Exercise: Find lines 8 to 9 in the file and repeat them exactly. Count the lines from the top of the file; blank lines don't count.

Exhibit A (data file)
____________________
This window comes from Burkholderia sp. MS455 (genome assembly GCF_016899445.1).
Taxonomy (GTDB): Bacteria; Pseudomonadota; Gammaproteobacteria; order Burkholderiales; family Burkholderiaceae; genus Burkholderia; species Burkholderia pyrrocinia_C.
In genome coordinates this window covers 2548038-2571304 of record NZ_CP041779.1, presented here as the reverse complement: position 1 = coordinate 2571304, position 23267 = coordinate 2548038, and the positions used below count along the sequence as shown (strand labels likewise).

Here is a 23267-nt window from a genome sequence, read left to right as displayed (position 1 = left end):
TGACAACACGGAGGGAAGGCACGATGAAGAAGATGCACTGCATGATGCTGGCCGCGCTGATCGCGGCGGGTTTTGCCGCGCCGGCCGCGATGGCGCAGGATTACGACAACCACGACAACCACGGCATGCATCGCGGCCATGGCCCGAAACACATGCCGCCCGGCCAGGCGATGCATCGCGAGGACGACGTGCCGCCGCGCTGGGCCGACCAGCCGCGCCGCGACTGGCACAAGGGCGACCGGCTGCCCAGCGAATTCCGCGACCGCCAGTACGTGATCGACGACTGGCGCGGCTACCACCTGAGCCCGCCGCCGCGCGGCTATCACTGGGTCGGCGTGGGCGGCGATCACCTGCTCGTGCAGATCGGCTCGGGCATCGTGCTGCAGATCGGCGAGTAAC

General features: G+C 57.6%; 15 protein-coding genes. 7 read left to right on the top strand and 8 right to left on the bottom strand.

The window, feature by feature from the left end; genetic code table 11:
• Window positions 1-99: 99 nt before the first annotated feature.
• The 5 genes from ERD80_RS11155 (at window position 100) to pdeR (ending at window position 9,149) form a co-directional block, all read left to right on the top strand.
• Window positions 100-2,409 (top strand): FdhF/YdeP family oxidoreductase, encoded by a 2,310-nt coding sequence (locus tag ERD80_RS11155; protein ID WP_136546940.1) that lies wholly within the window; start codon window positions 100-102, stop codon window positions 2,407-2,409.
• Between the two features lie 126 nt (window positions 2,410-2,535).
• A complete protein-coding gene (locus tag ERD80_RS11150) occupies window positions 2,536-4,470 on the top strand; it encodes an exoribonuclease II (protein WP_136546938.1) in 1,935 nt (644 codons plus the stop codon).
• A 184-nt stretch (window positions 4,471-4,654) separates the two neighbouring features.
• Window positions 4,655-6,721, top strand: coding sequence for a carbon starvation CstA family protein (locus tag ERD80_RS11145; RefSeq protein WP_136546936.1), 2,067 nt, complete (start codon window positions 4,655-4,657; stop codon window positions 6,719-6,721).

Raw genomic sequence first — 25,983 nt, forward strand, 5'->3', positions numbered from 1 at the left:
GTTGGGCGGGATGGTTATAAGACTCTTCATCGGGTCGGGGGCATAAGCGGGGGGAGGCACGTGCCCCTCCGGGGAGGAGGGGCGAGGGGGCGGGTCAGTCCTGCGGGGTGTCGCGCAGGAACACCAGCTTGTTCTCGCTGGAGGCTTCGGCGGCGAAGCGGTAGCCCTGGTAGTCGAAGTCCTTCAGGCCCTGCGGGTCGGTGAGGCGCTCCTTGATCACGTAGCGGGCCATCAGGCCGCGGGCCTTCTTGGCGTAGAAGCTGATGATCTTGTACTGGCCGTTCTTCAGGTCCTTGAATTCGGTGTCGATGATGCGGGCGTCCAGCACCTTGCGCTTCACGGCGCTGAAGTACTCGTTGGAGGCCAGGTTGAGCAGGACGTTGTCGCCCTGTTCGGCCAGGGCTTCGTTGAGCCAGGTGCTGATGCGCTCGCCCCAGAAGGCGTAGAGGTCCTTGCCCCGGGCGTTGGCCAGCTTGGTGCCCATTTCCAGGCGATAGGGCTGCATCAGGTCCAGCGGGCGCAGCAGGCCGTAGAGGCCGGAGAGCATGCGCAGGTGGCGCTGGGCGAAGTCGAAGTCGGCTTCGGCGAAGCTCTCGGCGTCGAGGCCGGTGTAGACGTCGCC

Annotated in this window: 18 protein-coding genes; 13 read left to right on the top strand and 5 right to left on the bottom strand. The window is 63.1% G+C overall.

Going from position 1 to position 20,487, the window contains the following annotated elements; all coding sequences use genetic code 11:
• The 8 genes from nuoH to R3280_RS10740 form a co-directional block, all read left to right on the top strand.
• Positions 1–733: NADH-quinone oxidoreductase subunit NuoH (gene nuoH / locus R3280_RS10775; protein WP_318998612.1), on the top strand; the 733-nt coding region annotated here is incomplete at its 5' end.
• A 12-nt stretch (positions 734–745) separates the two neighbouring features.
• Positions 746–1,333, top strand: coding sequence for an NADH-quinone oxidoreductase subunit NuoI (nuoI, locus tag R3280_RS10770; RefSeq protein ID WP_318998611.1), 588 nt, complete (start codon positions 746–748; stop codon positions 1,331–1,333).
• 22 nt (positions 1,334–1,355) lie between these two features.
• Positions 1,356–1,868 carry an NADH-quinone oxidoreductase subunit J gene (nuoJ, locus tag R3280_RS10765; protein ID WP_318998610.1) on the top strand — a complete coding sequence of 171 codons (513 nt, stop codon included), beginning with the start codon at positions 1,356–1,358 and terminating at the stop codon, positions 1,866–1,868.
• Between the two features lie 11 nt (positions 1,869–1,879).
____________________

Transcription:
• Window positions 1-99: 99 nt before the first annotated feature.
• The 5 genes from ERD80_RS11155 (at window position 100) to pdeR (ending at window position 9,149) form a co-directional block, all read left to right on the top strand.